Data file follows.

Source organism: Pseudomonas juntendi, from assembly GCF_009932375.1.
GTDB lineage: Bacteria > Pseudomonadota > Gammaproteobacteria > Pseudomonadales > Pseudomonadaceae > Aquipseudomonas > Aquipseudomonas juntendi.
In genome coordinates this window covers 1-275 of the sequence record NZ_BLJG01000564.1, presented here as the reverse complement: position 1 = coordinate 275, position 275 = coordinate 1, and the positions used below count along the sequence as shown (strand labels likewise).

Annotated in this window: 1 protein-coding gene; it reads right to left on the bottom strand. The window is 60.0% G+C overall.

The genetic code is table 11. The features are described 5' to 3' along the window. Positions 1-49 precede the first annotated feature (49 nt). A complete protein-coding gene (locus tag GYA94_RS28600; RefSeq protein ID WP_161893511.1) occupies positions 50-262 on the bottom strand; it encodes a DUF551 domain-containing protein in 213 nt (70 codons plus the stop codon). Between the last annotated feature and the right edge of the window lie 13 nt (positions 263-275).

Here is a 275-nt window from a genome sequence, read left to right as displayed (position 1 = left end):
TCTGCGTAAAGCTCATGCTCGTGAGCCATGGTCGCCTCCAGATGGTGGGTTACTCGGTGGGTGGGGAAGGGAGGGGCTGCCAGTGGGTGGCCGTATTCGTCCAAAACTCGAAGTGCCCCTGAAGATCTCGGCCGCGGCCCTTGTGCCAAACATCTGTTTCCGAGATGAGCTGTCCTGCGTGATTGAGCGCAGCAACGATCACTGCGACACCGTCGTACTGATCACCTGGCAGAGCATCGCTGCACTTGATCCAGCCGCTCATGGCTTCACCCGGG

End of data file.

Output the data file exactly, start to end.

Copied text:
Source organism: Pseudomonas juntendi, from assembly GCF_009932375.1.
GTDB lineage: Bacteria > Pseudomonadota > Gammaproteobacteria > Pseudomonadales > Pseudomonadaceae > Aquipseudomonas > Aquipseudomonas juntendi.
In genome coordinates this window covers 1-275 of the sequence record NZ_BLJG01000564.1, presented here as the reverse complement: position 1 = coordinate 275, position 275 = coordinate 1, and the positions used below count along the sequence as shown (strand labels likewise).

Annotated in this window: 1 protein-coding gene; it reads right to left on the bottom strand. The window is 60.0% G+C overall.

The genetic code is table 11. The features are described 5' to 3' along the window. Positions 1-49 precede the first annotated feature (49 nt). A complete protein-coding gene (locus tag GYA94_RS28600; RefSeq protein ID WP_161893511.1) occupies positions 50-262 on the bottom strand; it encodes a DUF551 domain-containing protein in 213 nt (70 codons plus the stop codon). Between the last annotated feature and the right edge of the window lie 13 nt (positions 263-275).

Here is a 275-nt window from a genome sequence, read left to right as displayed (position 1 = left end):
TCTGCGTAAAGCTCATGCTCGTGAGCCATGGTCGCCTCCAGATGGTGGGTTACTCGGTGGGTGGGGAAGGGAGGGGCTGCCAGTGGGTGGCCGTATTCGTCCAAAACTCGAAGTGCCCCTGAAGATCTCGGCCGCGGCCCTTGTGCCAAACATCTGTTTCCGAGATGAGCTGTCCTGCGTGATTGAGCGCAGCAACGATCACTGCGACACCGTCGTACTGATCACCTGGCAGAGCATCGCTGCACTTGATCCAGCCGCTCATGGCTTCACCCGGG